The majority of companies are smaller, since almost 70% of French companies have between zero and one employee, so they are not affected by these obligations. When you have a very small company, with up to 5-10 employees, it’s not so much a question of parity. It’s more a question of the difficulty of recruiting, because the benefits and salaries are not the same as in larger companies.

Would you say working on gender mainstreaming can bring solutions to other challenges you observe (retaining female HR in organizations by addressing issues such as equality in wages, work-life balance, fight against sexist acts ; populating rural areas, etc)

There are plenty of issues that can be partially resolved by taking action on gender equality. Retention is a real issue in the digital sector. Women often leave their jobs in the digital sector because they are put off by a sector that is ill-suited to their pace of life (working in start-up mode, until late in the evening). As this is a very male-dominated sector, there are no working hours or working arrangements for mothers. It’s very difficult to balance work and family life.Maternity leave often results in women losing out on pay rises, and since pay negotiations are on an individual basis with no reference to equal skills and equal tasks, women are frequently short-changed. What’s more, they don’t dare ask for an increase, expecting what’s on offer as proof of recognition, whereas men are more likely to push open the door to ask for a raise.

Around the age of 35, women often leave their jobs in companies of the digital sector because they are not being promoted, even though they are starting to develop their expertise. Not feeling respected, poorly paid, etc., they often opt for entrepreneurship. It’s also a way for men in the sector to reinvent themselves!

Normandy is very rural, and in these areas, there are few activities and therefore few jobs, but professional diversity is not going to change that. To revitalize rural areas, we need to rethink our relationship with the land.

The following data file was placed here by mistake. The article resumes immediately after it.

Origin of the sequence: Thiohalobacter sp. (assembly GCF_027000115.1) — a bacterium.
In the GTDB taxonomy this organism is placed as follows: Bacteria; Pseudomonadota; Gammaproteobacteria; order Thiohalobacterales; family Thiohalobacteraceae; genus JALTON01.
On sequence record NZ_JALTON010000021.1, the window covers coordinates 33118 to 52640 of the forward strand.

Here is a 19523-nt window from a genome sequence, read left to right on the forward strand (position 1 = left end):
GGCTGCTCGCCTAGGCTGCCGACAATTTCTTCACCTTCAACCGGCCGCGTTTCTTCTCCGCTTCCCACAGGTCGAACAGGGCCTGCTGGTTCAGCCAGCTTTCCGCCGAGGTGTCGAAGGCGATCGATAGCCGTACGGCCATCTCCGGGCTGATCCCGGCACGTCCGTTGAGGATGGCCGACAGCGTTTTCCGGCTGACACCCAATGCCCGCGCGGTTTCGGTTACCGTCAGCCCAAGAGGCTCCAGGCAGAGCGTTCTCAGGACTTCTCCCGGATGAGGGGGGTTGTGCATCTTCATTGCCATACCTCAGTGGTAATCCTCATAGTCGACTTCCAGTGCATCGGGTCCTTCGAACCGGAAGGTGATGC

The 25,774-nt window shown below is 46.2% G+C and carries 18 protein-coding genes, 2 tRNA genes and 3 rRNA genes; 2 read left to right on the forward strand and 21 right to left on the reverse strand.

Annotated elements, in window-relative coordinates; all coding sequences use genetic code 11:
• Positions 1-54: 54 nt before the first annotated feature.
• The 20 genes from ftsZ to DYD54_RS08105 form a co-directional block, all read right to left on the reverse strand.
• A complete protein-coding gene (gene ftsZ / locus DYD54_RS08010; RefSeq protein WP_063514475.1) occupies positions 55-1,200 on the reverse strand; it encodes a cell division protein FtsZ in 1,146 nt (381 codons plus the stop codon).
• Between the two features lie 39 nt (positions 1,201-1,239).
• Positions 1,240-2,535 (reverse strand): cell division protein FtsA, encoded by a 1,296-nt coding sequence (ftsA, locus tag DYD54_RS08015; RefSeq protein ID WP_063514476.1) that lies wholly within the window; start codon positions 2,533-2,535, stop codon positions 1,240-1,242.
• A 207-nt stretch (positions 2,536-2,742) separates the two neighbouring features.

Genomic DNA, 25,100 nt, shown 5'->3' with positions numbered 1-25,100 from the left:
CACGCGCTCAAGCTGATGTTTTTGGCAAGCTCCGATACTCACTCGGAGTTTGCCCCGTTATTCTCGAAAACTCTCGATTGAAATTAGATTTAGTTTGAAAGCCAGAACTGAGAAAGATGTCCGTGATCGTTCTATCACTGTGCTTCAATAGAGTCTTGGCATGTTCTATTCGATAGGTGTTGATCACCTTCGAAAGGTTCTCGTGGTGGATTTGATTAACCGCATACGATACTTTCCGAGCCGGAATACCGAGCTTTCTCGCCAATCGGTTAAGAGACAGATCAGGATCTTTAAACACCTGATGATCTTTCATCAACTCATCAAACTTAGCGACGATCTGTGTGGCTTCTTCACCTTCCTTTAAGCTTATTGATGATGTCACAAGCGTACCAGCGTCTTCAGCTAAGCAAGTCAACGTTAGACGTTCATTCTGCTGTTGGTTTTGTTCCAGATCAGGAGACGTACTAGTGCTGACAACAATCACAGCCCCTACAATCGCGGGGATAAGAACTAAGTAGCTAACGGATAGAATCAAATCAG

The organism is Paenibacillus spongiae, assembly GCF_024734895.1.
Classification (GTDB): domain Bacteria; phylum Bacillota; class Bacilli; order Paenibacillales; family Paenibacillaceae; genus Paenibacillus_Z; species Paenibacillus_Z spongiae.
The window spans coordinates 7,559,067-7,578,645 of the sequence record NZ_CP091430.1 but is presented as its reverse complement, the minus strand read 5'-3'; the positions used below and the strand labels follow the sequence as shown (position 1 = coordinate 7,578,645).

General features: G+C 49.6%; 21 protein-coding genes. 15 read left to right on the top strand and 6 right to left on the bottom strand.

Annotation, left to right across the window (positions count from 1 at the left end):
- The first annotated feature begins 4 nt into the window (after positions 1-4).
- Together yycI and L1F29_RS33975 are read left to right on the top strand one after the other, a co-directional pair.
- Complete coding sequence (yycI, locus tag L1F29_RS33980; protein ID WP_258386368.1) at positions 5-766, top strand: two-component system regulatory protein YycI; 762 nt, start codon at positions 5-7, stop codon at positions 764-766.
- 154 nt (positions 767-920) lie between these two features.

Could you please describe why gender equality is important for you personally and/or for your organization?

As I said at the beginning of the interview, I’ve done some research on female entrepreneurship and my company designs, pilots and supports projects in the field of gender equality. For example, to help resolve the gender imbalance in the digital professions, I offer a workshop aimed at girls aged 12-14 who are beginning to wonder about their career choices, with the aim of introducing them to computer code, and a guidance and information system on the digital professions.

How would you describe the added-value being a woman leading an organization ? What are the challenges and opportunities?

So for me, the main qualities needed to set up a business are: tenacity, a mixture of recklessness and optimism, and a taste for adventure. It doesn’t matter whether you’re a man or a woman. It’s the same when it comes to running a business. It’s experience that shapes us.

What would be your closing word? Your main message on advancing gender equality approaches in companies/clusters/public authorities/governments?

  1. To make progress on gender equality, we need to see things not just from the point of view of women or men, but from the point of view of humanity as a whole, otherwise we will be depriving ourselves of half the solutions (intellectual resources and energy) and therefore of half the performance. Gender equality has the potential to take us a long way!
  2. We can’t do it alone: we need institutions, companies, associations and politicians, because it’s in society’s interest not to deprive ourselves of half the talent!